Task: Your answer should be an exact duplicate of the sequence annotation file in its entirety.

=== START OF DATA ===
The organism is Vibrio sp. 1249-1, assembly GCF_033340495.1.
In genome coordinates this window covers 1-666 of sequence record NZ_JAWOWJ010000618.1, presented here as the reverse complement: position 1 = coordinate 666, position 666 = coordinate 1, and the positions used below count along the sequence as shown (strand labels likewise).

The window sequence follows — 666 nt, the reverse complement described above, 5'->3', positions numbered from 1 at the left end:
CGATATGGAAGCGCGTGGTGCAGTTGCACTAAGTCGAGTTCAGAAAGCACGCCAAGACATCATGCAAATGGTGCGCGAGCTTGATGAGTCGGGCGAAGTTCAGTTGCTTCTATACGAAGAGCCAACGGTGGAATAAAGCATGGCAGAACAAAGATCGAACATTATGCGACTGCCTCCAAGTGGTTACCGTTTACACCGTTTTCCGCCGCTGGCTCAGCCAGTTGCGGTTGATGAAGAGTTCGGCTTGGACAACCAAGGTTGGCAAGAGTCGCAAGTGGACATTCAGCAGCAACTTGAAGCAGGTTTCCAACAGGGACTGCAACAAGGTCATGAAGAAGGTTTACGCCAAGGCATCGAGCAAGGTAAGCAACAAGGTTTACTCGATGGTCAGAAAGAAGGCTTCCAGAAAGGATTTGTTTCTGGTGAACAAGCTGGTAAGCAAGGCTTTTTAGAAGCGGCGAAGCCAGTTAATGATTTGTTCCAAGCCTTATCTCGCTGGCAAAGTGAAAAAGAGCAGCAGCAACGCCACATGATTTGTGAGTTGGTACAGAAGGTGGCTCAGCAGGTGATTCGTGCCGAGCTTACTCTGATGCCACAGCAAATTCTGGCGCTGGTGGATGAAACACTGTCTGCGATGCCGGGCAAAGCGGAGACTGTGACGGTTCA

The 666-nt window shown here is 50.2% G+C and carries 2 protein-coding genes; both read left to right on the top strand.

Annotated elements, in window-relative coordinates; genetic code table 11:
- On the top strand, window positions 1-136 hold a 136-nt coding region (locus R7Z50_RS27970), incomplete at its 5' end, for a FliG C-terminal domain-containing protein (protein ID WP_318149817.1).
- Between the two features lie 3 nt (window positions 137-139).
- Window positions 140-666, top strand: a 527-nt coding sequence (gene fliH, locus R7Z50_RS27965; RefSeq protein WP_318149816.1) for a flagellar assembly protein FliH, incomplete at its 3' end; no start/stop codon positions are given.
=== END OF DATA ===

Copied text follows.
The organism is Vibrio sp. 1249-1, assembly GCF_033340495.1.
In genome coordinates this window covers 1-666 of sequence record NZ_JAWOWJ010000618.1, presented here as the reverse complement: position 1 = coordinate 666, position 666 = coordinate 1, and the positions used below count along the sequence as shown (strand labels likewise).

The window sequence follows — 666 nt, the reverse complement described above, 5'->3', positions numbered from 1 at the left end:
CGATATGGAAGCGCGTGGTGCAGTTGCACTAAGTCGAGTTCAGAAAGCACGCCAAGACATCATGCAAATGGTGCGCGAGCTTGATGAGTCGGGCGAAGTTCAGTTGCTTCTATACGAAGAGCCAACGGTGGAATAAAGCATGGCAGAACAAAGATCGAACATTATGCGACTGCCTCCAAGTGGTTACCGTTTACACCGTTTTCCGCCGCTGGCTCAGCCAGTTGCGGTTGATGAAGAGTTCGGCTTGGACAACCAAGGTTGGCAAGAGTCGCAAGTGGACATTCAGCAGCAACTTGAAGCAGGTTTCCAACAGGGACTGCAACAAGGTCATGAAGAAGGTTTACGCCAAGGCATCGAGCAAGGTAAGCAACAAGGTTTACTCGATGGTCAGAAAGAAGGCTTCCAGAAAGGATTTGTTTCTGGTGAACAAGCTGGTAAGCAAGGCTTTTTAGAAGCGGCGAAGCCAGTTAATGATTTGTTCCAAGCCTTATCTCGCTGGCAAAGTGAAAAAGAGCAGCAGCAACGCCACATGATTTGTGAGTTGGTACAGAAGGTGGCTCAGCAGGTGATTCGTGCCGAGCTTACTCTGATGCCACAGCAAATTCTGGCGCTGGTGGATGAAACACTGTCTGCGATGCCGGGCAAAGCGGAGACTGTGACGGTTCA

The 666-nt window shown here is 50.2% G+C and carries 2 protein-coding genes; both read left to right on the top strand.

Annotated elements, in window-relative coordinates; genetic code table 11:
- On the top strand, window positions 1-136 hold a 136-nt coding region (locus R7Z50_RS27970), incomplete at its 5' end, for a FliG C-terminal domain-containing protein (protein ID WP_318149817.1).
- Between the two features lie 3 nt (window positions 137-139).
- Window positions 140-666, top strand: a 527-nt coding sequence (gene fliH, locus R7Z50_RS27965; RefSeq protein WP_318149816.1) for a flagellar assembly protein FliH, incomplete at its 3' end; no start/stop codon positions are given.